Having constructed the PT for hydrodynamic plasmons, we apply it to physical systems where hydrodynamics was originally observed, namely, to the two-dimensional electronic systems (2DES). As a first example, we study the stability of direct electric current against the excitation of plasmons in confined 2DES [keeping in mind a field-effect transistor (FET) shown in 1A]. We succeed to relate the current-induced growth/decay rate of plasmon and its steady-state field distribution in 2DES with arbitrary gating geometry and arbitrary contact boundary conditions. On one hand, this relation aggregates the outcome of preceding excursive studies of plasma instabilities in 2d electron system initiated by Dyakonov and Shur Dyakonov and Shur (1993); Ryzhii et al. (2005); Petrov et al. (2016); Sydoruk et al. (2010); Dyakonov (2008). On the other hand, it shows that structural asymmetry is a necessary and (in the absence of dissipation) sufficient condition for self-excitation of plasmons. This resolves the long-standing experimental puzzle about the relation between structural asymmetry and strength of plasmon-assisted terahertz emission from FETs Knap et al. (2004); Dyakonova et al. (2006); El Fatimy et al. (2010).

The second example is devoted to drift effects in plasmonic crystals (Fig. 1B). Existing theories Chaplik (1985); Mikhailov (1998); Kachorovskii and Shur (2012) predict the instability excitation only at high velocities (higher than plasma wave velocity) in these structures. We demonstrate that low-drift instabilities are indeed prohibited due to energy conservation (Sec. IV); still, plasmonic crystals can be used in resonant photodetection providing higher-than Doppler frequency shift in a certain range of parameters.

The third example addresses the nature of edge modes in anomalous Hall materials hosting ’anomalous’ carrier velocity Xiao et al. (2010). We find that this velocity causes non-reciprocity of the system in the absence of external magnetic field, introducing the frequency splitting of right- and left-propagating edge modes. The same qualitative result was obtained earlier Song and Rudner (2016); Zhang and Vignale (2018) in restrictive quasi-local electrostatics Fetter (1985); PT allows us to refrain from this approximation and correctly specify the splitting magnitude.

## Ii Perturbation theory for electron hydrodynamics

The confinement of a 2DES to a characteristic length leads to the emergence of collective modes (plasma modes) with frequencies , where is the elementary charge, is the electron density, is the effective mass, and is the background dielectric constant. These modes have been extensively studied since the pioneering works of Stern Stern (1967) and Chaplik Chaplik (1972) and host a variety of phenomena when exposed to external influence, e.g. magnetic field Mast et al. (1985) or carrier drift Ã SÃºilleabhÃ¡in et al. (1994). Interestingly, many of these effects can be incorporated inside a single theoretical shell of plasmonic perturbation theory (PT), which we develop in this Section.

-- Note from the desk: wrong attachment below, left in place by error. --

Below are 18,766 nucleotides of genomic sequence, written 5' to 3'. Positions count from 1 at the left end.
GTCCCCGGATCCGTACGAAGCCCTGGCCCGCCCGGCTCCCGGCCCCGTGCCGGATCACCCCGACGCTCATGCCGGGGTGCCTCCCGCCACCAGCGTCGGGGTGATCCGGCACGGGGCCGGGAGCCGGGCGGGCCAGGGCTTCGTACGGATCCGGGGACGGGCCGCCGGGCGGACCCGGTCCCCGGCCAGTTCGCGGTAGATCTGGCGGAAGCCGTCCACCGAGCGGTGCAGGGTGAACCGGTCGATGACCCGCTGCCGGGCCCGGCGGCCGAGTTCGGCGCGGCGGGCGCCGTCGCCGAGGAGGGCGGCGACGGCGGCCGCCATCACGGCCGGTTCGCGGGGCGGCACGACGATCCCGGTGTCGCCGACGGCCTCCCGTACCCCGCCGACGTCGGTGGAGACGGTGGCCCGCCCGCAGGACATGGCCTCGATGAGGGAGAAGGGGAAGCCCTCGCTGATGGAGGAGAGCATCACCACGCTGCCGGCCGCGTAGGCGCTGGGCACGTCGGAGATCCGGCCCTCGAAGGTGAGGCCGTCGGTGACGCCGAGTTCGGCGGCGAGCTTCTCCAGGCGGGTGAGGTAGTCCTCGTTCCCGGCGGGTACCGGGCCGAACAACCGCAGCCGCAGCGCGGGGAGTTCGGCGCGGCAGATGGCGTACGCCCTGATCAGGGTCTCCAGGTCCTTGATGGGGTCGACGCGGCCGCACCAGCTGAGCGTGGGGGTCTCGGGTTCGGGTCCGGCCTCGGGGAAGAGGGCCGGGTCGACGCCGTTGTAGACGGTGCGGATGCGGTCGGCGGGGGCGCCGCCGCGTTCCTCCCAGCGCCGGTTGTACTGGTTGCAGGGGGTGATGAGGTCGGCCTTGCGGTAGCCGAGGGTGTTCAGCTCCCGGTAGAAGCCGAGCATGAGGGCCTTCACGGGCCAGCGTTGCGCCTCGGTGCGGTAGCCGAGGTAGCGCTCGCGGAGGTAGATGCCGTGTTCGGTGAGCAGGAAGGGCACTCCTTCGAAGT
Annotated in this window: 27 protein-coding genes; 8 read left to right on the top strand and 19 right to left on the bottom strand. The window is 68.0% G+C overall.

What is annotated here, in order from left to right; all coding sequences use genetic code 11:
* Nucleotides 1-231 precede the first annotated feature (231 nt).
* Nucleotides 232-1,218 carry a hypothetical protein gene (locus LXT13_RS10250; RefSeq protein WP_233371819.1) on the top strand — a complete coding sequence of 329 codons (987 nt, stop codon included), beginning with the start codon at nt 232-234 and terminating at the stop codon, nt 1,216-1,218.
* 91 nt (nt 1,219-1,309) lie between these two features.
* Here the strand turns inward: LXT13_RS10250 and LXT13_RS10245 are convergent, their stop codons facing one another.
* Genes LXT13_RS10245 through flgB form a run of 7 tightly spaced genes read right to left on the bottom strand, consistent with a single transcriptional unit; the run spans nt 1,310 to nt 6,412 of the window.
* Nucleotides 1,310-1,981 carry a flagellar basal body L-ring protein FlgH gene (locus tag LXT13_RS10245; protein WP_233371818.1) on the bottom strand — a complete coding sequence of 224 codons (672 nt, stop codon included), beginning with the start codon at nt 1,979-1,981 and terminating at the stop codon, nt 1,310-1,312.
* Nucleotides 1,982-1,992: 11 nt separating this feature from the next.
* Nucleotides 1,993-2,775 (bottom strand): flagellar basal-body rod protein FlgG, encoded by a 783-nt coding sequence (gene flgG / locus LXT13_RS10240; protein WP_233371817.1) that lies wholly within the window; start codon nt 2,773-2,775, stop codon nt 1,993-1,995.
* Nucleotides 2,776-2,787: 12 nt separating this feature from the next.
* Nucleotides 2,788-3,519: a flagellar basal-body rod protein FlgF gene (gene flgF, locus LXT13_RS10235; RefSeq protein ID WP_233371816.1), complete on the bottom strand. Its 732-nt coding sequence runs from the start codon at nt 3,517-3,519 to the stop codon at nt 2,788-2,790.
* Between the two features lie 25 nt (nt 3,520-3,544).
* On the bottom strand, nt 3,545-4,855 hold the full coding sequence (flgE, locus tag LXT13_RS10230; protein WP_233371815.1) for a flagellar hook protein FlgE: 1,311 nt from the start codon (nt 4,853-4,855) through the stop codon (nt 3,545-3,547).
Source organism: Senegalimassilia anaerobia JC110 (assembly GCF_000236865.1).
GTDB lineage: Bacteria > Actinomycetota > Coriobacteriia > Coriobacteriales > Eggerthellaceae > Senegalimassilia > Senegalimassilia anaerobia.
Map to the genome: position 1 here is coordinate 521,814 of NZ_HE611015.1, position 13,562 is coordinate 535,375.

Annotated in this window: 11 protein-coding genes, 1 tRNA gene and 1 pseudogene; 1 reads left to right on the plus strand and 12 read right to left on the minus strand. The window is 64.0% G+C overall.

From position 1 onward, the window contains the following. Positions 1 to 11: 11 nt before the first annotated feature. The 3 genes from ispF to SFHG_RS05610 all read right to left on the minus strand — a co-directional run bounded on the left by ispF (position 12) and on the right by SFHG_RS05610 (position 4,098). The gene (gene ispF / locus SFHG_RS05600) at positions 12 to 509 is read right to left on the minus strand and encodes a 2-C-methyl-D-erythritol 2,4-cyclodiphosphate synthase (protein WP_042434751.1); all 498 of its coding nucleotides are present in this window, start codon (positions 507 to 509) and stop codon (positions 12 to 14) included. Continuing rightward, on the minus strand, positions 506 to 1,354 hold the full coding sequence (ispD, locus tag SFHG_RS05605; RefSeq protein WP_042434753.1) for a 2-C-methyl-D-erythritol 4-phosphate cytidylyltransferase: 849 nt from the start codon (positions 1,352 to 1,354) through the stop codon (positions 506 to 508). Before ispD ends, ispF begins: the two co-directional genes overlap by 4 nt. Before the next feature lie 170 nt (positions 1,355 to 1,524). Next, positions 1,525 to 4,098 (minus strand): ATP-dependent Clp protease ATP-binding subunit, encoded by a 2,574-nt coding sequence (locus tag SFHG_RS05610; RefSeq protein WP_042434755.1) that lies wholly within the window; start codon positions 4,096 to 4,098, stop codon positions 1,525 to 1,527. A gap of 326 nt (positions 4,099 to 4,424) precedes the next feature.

The formulation of plasmonic PT is possible if oscillating charge carriers obeys the laws of hydrodynamics. Hydrodynamic approach grants a straightforward formulation of operator eigenvalue problem on 2d plasmon eigenfrequencies, allowing the isolation of drift, magnetic field, viscosity and pressure operators — which is unachievable in other transport regimes. This property enables us to construct an analogy of quantum-mechanical perturbation theory with respect to these operators; such treatment is possible when the corrections to the eigenfrequency are small as compared to the frequency itself. That is why the perturbative approach is much simpler in the case of a charged fluid rather than in conventional hydrodynamics Joseph and Sattinger (1972): the former possesses large zero-order frequency that generally outweighs the corrections, whereas the latter deals with much less frequencies and is thus laden with dissipation terms in the zero-order problem.

The formal inequalities for the perturbative treatment to be possible are , where is the kinematic viscosity and is the cyclotron frequency ( denotes the magnetic inductance). Taking the realistic parameters m/s, m, s, and estimating the viscosity as cm/s Kumar et al. (2017), we see that the inequalities are fulfilled for THz.

After these preliminary remarks we are ready to construct the theory. The set of HD equations for a two-dimensional motion of a charged fluid has the form:

(1) | |||

(2) |

where denotes time, is the electron density, is the current, is the drift velocity, is the Lorentz force, and is the stress tensor of the electron fluid (we neglect the bulk viscosity and pressure terms, which can be easily restored if needed):